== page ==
leadership essay examples internship essay examples great gatsby research paper write scholarship essay write my law essay

Jewish Women and Reproductive Rights in the 21st Century

Think Tank

Survey after survey reveals that the vast majority of Jewish women are pro-choice. Biblical and rabbinic Judaism sanction abortion, especially when the life of the woman is threatened physically or mentally; do not equate abortion with murder {Exodus 21); and do not consider a fetus as a person (Mishnah Ohalot 8:7). Judaism also endorses the use of mechanical contraceptives; even in the earliest historical periods, Jewish women used contraceptive sponges called mokh.

To the question of how many children a couple arc expected to have in order to fulfill the Biblical command to “Be fruitful and multiply,” the rabbinical answer was, “Two”: a male and a female. And if the couple produced two of the same sex, the obligation was fulfilled after the birth of the third child. From then on, a couple was free from further childbearing, though that did not always happen.

Clearly, Judaism supports the pro-choice agenda. If some Jews do not, it may be for reasons sociological rather than theological. There are Jews who feel they have an obligation to have large families to counteract the effects of the Holocaust.

Today, the pro-choice option is in danger of being silenced by the White House and a Republican-dominated Congress. The current president’s first official act upon assuming office was to resurrect the “gag rule” which barred healthcare providers who were receiving American family planning assistance from counseling women about abortion, and of course prohibited them from providing any abortion services, even with their own money. That single act cost the Planned Parenthood Federation of America International an estimated $17 million, and may result in up to a million and a half unwanted pregnancies, mostly to poor women in third world countries.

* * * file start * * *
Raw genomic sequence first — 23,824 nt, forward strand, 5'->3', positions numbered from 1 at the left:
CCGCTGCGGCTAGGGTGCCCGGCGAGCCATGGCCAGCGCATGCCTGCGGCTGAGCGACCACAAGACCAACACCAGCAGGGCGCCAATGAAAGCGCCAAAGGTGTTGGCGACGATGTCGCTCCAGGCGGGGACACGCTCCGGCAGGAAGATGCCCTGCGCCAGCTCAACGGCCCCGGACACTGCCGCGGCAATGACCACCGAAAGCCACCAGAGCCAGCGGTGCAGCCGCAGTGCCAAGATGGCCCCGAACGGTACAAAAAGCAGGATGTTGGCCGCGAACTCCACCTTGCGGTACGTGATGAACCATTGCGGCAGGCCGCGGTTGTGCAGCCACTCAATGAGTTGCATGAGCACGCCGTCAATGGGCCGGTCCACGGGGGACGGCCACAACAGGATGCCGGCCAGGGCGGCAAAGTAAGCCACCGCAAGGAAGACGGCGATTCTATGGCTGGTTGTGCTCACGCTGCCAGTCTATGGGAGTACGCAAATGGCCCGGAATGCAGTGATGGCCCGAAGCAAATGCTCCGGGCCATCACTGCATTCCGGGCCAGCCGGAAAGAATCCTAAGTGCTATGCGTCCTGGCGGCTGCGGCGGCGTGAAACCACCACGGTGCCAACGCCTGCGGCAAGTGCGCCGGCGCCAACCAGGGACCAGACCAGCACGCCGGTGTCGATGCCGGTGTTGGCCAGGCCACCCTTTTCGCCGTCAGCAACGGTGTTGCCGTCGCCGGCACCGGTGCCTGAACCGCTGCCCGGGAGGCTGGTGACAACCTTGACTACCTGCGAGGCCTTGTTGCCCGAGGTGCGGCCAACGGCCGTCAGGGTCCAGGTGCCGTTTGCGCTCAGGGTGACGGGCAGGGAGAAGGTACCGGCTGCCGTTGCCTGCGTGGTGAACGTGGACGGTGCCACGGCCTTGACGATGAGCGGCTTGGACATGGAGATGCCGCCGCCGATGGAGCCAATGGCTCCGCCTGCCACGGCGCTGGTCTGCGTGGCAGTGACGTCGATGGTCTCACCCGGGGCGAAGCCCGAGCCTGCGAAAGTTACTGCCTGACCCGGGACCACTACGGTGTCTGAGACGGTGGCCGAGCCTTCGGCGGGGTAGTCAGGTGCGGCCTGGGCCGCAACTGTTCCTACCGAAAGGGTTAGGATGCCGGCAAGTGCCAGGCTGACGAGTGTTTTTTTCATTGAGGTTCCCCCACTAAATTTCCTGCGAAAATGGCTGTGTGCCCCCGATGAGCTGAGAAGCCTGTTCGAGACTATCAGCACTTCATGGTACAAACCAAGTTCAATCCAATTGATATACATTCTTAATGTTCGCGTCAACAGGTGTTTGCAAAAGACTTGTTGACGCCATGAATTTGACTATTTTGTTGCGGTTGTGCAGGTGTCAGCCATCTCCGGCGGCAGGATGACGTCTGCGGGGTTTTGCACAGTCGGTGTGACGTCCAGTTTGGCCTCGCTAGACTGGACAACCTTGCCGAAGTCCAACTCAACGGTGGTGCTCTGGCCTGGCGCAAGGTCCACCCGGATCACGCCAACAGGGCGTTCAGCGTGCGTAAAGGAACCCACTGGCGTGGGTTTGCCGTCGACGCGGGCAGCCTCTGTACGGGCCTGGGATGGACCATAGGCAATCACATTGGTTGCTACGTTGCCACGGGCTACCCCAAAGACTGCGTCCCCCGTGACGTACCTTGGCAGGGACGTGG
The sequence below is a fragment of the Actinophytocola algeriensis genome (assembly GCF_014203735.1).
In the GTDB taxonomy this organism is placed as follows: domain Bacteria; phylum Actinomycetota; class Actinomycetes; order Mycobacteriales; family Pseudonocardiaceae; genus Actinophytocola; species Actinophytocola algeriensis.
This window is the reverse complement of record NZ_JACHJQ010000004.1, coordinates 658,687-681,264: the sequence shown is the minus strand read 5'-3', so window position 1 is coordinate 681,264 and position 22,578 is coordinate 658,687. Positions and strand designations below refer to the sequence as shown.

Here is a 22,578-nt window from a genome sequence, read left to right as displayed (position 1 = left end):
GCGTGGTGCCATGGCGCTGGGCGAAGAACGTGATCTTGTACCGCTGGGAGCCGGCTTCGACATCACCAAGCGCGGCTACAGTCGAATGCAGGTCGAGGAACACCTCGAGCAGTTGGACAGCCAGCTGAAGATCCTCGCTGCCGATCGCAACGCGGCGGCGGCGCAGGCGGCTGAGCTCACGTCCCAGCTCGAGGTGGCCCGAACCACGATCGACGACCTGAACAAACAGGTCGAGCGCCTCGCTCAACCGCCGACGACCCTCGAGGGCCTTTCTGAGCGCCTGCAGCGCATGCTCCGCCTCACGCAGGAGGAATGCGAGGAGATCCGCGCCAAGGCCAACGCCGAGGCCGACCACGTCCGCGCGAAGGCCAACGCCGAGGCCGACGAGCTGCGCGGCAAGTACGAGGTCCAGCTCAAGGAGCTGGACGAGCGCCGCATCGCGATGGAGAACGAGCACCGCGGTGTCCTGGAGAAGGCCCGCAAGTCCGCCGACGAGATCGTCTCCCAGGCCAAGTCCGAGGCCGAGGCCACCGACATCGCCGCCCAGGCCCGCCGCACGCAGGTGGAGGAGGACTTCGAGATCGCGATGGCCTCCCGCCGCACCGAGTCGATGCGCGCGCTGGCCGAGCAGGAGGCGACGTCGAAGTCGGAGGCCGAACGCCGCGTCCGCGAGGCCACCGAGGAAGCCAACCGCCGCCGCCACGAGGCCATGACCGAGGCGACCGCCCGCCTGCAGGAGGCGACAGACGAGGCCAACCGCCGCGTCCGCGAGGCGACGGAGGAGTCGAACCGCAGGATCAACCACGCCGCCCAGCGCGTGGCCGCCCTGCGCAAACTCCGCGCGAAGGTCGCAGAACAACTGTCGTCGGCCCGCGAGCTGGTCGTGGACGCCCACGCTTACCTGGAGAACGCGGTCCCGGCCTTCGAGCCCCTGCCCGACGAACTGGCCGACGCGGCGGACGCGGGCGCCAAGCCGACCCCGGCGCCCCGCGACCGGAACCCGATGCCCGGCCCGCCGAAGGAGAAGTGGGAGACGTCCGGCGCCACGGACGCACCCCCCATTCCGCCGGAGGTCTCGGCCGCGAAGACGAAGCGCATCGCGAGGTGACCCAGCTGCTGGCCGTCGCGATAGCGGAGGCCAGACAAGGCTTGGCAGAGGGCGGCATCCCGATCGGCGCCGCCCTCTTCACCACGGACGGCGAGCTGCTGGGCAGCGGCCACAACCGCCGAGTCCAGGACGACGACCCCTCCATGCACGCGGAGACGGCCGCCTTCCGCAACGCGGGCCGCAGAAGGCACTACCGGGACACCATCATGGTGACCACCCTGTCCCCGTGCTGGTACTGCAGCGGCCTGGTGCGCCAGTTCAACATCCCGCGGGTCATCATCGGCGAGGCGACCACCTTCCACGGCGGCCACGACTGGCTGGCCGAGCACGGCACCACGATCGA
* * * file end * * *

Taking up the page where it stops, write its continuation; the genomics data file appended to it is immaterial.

Women’s rights to reproductive health and freedom are under siege, threatened here and abroad by a massive charge from America’s “right brigade.” The present administration and its cohorts in Congress use every conceivable device—executive orders, regulations, legal briefs, legislative measures, and key appointments to limit reproductive rights. All reveal a pattern of “assault and destroy”:

The constitutional guarantee to abortion is literally a heartbeat away from being overturned. The death or resignation of one Supreme Court justice could mean the end of Roe v Wade.

The President shows a clear and insidious pattern of trying to pack the federal judiciary with anti-choice appointees.

Attorney General John Ashcroft supports a congressional action called the Abortion Non-Discrimination Act, which would allow government-supported healthcare providers in the U.S. to decline to include abortion in their reproductive health services. Under this act, hospitals and HMOs could even forbid their doctors from mentioning to their female patients that abortion is a legal option.

This administration has declared war on sex education. “Abstinence Only” programs, now in 35% of the nation’s public schools, are costing $50 million in tax dollars. Scientifically accurate information about contraception and abortion has disappeared from all government websites. Much of the curricula for these programs is written by members of anti-choice religious bodies such as First Resort. They describe abortion as “killing a baby” and students are told that such medical actions “tear off their arms and legs.”